Place, publisher, year, edition, pages
Stockholm: KTH, 2006. 57 p.
Keyword
protein structure, induced fit, binding thermodynamics, NMR spectroscopy, protein engineering, protein-protein interactions, protein stability, calorimetry
National Category
Other Industrial Biotechnology
Identifiers
urn:nbn:se:kth:diva-4181 (URN)91-7178-481-0 (ISBN)
Public defence
2006-12-01, FR4, AlbaNova Universitetscentrum, Roslagstullsbacken 21, Stockholm, 13:00
Opponent
Supervisors
Note
QC 20110118Available from: 2006-11-22 Created: 2006-11-22 Last updated: 2011-12-08Bibliographically approved
3. Structure determination and thermodynamic stabilization of an engineered protein-protein complex
Open this publication in new window or tab >>Structure determination and thermodynamic stabilization of an engineered protein-protein complex
2006 (English)Doctoral thesis, comprehensive summary (Other scientific)
Abstract [en]

The interaction between two 6 kDa proteins has been investigated. The studied complex of micromolar affinity (Kd) consists of the Z domain derived from staphylococcal protein A and the related protein ZSPA-1, belonging to a group of binding proteins denoted affibody molecules generated via combinatorial engineering of the Z domain. Affibody-target protein complexes are good model systems for structural and thermodynamic studies of protein-protein interactions. With the Z:ZSPA-1 pair as a starting point, we determined the solution structure of the complex and carried out a preliminary characterization of ZSPA-1. We found that the complex contains a rather large (ca. 1600 Å2) interaction interface with tight steric and polar/nonpolar complementarity. The structure of ZSPA-1 in the complex is well-ordered in a conformation that is very similar to that of the Z domain. However, the conformation of the free ZSPA-1 is best characterized by comparisons with protein molten globules. It shows a reduced secondary structure content, aggregation propensity, poor thermal stability, and binds the hydrophobic dye ANS. This molten globule state of ZSPA-1 is the native state in the absence of the Z domain, and the ordered state is only adopted following a stabilization that occurs upon binding. A more extensive characterization of ZSPA-1 suggested that the average topology of the Z domain is retained in the molten globule state but that it is represented by a multitude of conformations. Furthermore, the molten globule state is only marginally stable, and a significant fraction of ZSPA-1 exists in a completely unfolded state at room temperature. A complete thermodynamic characterization of the Z:ZSPA-1 pair suggests that the stabilization of the molten globule state to an ordered three helix structure in the complex is associated with a significant conformational entropy penalty that might influence the binding affinity negatively and result in an intermediate-affinity (µM) binding protein. This can be compared to a dissociation constant of 20-70 nM for the complex Z:Fc of IgG where Z uses the same binding surface as in Z:ZSPA-1. Structure analyses of Z in the free and bound state reveal an induced fit response upon complex formation with ZSPA-1 where a conformational change of several side chains in the binding surface increases the accessible surface area with almost 400 Å2 i.e. almost half of the total interaction surface in the complex. Two cysteine residues were introduced at specific positions in ZSPA-1 for five mutants in order to stabilize the conformation of ZSPA-1 by disulfide bridge formation. The mutants were thermodynamically characterized and the binding affinity of one mutant showed an improvement by more than a factor of ten. The improvement of the introduced cysteine bridge correlates with an increase in binding enthalpy rather than with entropy. Further analysis of the binding entropy suggests that the conformational entropy change in fact is reduced but its favorable contribution is opposed by a less favorable desolvation enthalpy change. These studies illustrate the structural and thermodynamic complexity of protein-protein interactions, but also that this complexity can be dissected and understood. In this study, a comprehensive characterization of the ZSPA-1 affibody has gained insight into the intricate mechanisms involved in complex formation. These theories were supported by the design of a ZSPA-1 mutant with improved binding affinity.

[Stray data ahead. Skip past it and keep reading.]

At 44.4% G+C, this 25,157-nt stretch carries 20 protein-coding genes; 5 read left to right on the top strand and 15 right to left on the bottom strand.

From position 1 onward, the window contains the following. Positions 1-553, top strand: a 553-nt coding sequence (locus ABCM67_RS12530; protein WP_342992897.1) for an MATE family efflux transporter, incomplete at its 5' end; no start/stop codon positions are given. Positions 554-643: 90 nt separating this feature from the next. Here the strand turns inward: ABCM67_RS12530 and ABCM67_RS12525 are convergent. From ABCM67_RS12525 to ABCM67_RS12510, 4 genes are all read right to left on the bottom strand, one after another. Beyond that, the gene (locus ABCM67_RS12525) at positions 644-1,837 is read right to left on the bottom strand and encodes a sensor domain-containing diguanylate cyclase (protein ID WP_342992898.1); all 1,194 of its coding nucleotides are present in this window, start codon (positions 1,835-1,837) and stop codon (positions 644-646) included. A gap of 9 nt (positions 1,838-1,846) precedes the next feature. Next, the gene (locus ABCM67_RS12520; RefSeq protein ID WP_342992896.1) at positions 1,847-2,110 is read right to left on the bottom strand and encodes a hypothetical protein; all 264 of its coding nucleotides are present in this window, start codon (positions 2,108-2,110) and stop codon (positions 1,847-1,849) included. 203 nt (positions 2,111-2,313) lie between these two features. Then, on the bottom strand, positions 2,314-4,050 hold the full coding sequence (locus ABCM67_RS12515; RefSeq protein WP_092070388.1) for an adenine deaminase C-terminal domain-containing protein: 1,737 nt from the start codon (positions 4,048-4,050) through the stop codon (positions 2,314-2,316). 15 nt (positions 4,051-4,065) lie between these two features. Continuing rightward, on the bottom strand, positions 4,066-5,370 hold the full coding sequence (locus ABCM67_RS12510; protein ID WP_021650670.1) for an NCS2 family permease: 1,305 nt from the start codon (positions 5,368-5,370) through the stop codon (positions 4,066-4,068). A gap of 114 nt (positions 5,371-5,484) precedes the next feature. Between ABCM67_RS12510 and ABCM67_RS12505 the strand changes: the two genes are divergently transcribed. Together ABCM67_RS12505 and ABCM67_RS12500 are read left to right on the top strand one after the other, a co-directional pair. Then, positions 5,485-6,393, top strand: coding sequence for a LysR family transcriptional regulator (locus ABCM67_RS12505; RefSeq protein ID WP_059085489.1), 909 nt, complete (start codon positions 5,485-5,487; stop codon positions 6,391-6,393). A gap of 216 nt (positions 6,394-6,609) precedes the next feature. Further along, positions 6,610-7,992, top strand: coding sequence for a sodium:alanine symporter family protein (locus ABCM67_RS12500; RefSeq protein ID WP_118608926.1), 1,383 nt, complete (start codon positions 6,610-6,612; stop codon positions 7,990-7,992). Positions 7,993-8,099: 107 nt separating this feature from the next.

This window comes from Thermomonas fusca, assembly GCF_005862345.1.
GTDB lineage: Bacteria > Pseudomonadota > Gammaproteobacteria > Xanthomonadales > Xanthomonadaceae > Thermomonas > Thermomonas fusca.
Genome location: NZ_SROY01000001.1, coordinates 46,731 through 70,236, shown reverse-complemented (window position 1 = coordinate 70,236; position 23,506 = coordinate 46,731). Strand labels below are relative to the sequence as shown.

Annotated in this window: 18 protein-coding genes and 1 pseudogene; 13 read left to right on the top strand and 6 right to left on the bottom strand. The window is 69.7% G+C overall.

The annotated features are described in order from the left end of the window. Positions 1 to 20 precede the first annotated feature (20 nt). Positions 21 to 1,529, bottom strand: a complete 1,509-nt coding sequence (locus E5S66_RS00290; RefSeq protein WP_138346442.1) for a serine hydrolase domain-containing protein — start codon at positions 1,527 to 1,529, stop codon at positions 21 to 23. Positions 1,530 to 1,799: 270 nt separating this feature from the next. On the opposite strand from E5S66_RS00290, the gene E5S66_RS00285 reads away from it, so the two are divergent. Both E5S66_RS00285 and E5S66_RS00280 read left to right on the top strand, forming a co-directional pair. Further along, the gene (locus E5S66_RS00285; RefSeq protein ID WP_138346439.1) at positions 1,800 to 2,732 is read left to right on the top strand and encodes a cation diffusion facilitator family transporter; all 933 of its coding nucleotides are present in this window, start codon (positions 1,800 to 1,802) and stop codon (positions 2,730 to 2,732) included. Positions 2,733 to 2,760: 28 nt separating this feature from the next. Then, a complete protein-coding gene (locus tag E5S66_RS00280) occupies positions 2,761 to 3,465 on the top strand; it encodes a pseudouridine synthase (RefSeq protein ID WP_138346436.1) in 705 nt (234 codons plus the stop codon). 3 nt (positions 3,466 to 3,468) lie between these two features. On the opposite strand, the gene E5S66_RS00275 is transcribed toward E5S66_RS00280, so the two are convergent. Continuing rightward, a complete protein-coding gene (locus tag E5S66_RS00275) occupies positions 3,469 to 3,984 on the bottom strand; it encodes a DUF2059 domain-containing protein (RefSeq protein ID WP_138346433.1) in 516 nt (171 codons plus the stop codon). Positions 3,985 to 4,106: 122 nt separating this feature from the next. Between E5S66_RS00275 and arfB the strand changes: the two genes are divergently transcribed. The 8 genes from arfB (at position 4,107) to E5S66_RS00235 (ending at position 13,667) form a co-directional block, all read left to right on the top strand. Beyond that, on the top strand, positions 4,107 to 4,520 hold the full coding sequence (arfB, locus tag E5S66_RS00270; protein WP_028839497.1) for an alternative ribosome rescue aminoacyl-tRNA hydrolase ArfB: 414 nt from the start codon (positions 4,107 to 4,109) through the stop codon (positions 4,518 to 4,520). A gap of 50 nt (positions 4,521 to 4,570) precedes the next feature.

Place, publisher, year, edition, pages
Stockholm: KTH, 2006. vii, 67 p.
Keyword
affibody, protein structure, coupled folding, NMR spectroscopy, protein stability, protein-protein interactions, binding thermodynamics, isothermal titration calorimetry, protein engineering
National Category
Other Industrial Biotechnology
Identifiers
urn:nbn:se:kth:diva-4230 (URN)91-7178-457-8 (ISBN)
Public defence
2006-12-15, FD5, AlbaNova, Roslagstullsbacken 21, Stockholm, 13:30
Opponent
Supervisors
Note
QC 20100924Available from: 2006-12-12 Created: 2006-12-12 Last updated: 2011-12-08Bibliographically approved

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Publisher's full textScopushttp://www.proteinscience.org/cgi/reprint/13/8/2078?maxtoshow=&HITS=10&hits=10&RESULTFORMAT=1&andorexacttitle=and&andorexacttitleabs=and&andorexactfulltext=and&searchid=1131461646084_621&stored_search=&FIRSTINDEX=0&sortspec=relevance&volume=13&firstpage=2078&journalcode=protsci

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Lendel, ChristoferNygren, Per-Åke